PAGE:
IMF reaches staff-level agreement with Tunisia for loan program


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TUNIS — Tunisia has reached a preliminary agreement with the International Monetary Fund (IMF) for a $1.9 billion rescue package that could be finalized in December, the fund said on Saturday.

Tunisia has been in urgent need of international help for months as it grapples with a crisis in public finances that has raised fears it may default on debt and has contributed to shortages of food and fuel according to government critics.

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Opposition politicians and Tunisia’s powerful UGTT labor union have warned of a possible “social explosion” if people’s needs are not met, with a petrol shortage causing long queues this week at fuel stations.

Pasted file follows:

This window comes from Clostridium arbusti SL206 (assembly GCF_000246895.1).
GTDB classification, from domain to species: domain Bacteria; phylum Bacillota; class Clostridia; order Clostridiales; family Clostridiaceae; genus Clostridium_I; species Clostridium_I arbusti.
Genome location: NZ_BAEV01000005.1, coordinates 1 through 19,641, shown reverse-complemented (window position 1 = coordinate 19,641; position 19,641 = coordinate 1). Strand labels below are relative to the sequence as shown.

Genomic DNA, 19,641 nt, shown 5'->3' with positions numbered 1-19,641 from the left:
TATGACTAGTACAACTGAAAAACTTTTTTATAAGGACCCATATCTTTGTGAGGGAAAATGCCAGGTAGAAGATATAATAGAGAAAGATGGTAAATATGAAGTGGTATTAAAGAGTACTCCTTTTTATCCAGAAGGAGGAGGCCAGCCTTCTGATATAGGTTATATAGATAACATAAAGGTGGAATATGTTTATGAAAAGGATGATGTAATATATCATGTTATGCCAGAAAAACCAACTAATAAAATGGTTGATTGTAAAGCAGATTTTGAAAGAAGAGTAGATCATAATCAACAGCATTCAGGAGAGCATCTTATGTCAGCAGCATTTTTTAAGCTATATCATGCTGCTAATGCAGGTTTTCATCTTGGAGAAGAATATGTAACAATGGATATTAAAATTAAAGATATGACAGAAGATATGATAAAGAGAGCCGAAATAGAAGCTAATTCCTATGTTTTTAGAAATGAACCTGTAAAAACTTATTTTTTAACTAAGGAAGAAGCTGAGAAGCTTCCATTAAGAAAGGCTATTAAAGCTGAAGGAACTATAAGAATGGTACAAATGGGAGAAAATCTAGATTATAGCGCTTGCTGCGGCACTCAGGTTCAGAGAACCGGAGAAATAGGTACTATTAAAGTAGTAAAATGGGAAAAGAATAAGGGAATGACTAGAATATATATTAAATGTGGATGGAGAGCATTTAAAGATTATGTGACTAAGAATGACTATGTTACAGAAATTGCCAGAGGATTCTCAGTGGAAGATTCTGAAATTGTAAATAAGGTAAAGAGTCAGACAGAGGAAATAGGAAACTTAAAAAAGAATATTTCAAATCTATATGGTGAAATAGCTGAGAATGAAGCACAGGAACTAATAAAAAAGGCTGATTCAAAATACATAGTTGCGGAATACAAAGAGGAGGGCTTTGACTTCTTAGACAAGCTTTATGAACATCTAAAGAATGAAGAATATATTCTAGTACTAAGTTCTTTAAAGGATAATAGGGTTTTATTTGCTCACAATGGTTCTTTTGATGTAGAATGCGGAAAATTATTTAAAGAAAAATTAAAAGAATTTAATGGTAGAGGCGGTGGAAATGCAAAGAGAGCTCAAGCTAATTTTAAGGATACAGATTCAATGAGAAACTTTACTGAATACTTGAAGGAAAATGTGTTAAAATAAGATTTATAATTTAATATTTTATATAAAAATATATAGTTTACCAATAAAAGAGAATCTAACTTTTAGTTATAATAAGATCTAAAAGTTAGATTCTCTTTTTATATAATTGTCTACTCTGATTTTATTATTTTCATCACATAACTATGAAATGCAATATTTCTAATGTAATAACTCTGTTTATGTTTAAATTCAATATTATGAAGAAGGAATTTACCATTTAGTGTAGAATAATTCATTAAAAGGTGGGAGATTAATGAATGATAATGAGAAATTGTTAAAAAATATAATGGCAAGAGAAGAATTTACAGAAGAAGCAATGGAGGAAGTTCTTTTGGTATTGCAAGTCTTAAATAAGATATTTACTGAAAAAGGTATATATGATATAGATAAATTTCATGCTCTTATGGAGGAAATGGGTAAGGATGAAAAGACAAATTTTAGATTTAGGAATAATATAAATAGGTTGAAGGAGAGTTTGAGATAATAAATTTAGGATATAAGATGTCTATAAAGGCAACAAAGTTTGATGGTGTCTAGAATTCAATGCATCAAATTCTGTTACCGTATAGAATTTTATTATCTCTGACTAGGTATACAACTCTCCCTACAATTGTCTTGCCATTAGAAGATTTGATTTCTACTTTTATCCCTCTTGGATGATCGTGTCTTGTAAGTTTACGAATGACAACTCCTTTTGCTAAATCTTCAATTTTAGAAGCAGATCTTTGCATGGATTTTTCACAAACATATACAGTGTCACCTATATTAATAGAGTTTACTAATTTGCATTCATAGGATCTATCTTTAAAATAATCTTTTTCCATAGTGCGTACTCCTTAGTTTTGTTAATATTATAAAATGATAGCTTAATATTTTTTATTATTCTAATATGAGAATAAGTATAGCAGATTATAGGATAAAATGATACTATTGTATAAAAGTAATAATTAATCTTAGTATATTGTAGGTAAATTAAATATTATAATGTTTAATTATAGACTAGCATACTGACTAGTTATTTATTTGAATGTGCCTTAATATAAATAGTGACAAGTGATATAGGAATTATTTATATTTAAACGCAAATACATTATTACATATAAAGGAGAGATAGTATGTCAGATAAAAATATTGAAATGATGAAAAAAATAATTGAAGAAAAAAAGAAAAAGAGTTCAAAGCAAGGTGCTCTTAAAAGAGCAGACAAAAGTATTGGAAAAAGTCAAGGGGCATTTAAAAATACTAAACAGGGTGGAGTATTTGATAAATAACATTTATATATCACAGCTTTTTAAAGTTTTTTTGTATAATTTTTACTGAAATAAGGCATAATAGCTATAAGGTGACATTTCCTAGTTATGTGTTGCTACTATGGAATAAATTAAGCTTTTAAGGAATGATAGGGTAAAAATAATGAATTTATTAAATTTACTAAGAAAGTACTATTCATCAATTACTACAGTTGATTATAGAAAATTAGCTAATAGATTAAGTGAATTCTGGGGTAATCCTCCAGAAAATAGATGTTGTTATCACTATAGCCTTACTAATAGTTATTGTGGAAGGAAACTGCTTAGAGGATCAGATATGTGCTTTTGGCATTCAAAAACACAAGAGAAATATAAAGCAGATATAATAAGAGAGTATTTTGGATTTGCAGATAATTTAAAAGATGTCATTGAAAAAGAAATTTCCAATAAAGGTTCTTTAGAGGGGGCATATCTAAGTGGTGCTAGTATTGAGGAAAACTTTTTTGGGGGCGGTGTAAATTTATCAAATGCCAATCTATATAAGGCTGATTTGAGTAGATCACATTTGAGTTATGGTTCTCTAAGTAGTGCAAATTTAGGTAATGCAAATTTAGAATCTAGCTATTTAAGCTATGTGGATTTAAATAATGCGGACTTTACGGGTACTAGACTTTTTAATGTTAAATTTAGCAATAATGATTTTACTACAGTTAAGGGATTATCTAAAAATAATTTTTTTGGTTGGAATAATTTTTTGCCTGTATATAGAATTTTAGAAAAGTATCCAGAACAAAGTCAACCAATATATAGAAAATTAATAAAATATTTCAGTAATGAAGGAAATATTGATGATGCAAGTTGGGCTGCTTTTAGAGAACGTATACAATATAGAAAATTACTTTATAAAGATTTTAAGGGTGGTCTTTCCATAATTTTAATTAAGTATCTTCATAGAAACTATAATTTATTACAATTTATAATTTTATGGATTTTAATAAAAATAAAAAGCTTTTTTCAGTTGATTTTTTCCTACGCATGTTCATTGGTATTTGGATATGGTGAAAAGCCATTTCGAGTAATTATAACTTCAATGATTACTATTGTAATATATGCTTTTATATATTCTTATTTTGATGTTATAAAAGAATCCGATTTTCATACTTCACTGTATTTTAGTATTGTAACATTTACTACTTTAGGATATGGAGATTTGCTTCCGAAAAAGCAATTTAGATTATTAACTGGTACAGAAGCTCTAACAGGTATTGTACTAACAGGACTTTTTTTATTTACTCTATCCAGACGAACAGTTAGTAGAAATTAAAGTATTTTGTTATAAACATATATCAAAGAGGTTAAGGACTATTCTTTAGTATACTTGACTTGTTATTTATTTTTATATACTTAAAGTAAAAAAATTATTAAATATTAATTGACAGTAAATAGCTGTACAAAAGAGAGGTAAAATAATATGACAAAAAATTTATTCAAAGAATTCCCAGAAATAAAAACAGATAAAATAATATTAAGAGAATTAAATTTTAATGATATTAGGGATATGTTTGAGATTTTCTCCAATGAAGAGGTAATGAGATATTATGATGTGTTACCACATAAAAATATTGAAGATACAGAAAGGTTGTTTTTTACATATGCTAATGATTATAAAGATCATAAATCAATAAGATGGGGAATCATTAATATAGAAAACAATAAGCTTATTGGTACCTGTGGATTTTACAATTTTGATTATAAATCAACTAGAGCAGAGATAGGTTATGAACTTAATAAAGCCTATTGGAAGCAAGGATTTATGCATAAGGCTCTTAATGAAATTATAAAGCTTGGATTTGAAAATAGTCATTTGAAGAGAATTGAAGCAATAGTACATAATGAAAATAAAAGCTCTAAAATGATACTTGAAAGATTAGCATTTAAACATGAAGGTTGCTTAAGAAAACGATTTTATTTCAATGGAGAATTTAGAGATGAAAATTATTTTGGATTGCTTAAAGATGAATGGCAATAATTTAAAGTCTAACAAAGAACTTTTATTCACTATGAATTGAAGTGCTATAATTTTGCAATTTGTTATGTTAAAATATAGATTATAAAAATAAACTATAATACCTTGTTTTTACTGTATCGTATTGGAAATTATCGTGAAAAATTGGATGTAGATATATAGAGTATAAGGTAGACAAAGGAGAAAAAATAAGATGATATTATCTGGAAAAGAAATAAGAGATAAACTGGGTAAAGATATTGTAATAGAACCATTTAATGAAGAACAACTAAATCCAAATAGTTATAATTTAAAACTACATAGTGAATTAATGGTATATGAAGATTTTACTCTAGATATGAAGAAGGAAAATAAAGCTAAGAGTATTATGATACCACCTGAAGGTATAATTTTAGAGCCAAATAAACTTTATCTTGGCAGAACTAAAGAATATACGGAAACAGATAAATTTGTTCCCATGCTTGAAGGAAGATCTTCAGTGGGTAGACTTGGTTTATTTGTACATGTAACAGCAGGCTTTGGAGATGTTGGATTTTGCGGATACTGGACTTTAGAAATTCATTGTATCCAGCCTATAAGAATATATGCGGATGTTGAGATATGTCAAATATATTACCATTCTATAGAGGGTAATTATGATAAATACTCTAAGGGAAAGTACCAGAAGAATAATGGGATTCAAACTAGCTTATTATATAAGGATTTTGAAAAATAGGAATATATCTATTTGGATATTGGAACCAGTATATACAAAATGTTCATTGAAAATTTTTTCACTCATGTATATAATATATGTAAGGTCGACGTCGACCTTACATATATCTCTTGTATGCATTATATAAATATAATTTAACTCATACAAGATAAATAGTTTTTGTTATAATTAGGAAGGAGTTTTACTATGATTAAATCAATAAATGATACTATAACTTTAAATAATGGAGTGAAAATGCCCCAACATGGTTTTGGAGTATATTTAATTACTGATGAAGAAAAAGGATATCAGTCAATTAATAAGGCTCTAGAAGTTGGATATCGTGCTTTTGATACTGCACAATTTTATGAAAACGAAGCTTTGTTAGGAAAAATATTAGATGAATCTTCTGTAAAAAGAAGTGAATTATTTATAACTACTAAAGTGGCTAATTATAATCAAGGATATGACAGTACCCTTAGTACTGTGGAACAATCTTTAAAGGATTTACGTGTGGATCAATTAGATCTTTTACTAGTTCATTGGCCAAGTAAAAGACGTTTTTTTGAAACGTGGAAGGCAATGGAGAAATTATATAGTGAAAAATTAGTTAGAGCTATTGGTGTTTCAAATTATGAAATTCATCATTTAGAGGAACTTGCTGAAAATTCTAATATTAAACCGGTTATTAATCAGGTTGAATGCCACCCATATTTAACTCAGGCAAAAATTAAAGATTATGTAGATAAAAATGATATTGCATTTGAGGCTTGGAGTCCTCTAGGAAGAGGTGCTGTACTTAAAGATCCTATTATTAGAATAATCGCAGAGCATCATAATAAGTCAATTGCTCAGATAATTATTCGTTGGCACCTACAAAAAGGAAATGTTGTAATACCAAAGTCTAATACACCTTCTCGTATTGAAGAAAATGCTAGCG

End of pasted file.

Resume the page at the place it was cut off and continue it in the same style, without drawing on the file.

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The staff-level agreement is for a 48-month package through the IMF’s extended fund facility to restore macroeconomic stability, strengthen social safety nets and tax equity and bring reforms that would foster growth and create jobs.

Tunisia’s economy had already been badly buffeted for years as political uncertainty and militant attacks hit its crucial tourism sector even before fresh challenges from the COVID-19 pandemic and global commodities squeeze from the Ukraine war.

The IMF warned that in the near term growth would likely slow with more pressure on inflation and on the external and fiscal balances. (Reporting by Moataz Mohamed in Cairo and Andrea Shalal in Washington; writing by Angus McDowall; editing by Philippa Fletcher)


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